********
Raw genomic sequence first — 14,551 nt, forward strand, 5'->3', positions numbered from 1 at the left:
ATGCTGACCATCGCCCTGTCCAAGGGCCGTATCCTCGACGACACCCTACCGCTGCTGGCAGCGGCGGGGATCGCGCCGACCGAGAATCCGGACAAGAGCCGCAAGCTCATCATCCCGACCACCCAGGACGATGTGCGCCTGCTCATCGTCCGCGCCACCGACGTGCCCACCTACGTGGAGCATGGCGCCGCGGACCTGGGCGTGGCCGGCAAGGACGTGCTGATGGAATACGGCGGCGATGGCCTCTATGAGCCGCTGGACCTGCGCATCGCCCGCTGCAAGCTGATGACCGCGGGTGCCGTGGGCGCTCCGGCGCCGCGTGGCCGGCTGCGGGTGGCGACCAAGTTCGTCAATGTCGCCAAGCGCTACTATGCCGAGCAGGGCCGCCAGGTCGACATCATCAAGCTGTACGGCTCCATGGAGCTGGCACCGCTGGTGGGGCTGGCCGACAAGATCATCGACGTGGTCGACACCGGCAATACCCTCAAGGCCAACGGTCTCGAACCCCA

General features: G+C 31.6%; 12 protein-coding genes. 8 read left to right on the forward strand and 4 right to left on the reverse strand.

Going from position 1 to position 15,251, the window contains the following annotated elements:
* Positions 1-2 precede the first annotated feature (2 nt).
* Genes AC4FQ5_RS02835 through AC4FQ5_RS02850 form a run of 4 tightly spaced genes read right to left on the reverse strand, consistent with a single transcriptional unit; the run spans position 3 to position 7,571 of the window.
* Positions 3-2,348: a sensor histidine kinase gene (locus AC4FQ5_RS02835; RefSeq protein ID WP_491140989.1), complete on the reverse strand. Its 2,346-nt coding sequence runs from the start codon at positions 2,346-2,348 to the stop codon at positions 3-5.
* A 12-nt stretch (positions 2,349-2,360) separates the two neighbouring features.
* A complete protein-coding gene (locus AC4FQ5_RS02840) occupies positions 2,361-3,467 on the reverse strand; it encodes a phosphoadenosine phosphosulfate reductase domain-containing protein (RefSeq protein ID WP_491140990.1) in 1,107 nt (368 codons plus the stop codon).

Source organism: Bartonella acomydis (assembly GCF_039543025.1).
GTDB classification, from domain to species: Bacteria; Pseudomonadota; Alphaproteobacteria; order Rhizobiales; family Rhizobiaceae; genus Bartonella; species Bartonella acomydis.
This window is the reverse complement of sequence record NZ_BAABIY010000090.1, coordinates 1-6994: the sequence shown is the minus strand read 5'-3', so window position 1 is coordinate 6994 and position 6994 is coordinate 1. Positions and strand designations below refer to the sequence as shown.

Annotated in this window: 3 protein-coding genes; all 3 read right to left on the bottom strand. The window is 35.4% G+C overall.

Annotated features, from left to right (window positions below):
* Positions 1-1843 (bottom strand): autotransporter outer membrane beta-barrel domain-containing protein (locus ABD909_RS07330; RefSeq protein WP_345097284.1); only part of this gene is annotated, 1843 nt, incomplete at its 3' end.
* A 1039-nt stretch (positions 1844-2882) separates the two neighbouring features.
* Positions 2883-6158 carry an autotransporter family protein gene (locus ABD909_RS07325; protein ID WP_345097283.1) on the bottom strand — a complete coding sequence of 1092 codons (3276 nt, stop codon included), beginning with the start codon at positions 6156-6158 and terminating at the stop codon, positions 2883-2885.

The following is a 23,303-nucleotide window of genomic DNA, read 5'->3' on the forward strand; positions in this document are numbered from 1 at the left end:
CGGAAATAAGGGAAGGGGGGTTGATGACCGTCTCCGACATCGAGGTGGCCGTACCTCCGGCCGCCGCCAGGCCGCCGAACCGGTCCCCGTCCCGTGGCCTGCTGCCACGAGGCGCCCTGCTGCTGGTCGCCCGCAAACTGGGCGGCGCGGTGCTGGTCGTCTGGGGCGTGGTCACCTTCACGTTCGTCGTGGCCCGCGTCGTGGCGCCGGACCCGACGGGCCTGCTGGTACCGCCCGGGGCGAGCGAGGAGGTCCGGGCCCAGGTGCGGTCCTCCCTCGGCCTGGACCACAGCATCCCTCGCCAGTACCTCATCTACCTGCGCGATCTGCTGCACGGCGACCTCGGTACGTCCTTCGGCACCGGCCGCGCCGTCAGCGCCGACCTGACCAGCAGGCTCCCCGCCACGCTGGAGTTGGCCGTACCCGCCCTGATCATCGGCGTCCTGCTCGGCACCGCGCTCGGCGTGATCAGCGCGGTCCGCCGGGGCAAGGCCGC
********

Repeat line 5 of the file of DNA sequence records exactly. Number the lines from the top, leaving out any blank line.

* Positions 1-2 precede the first annotated feature (2 nt).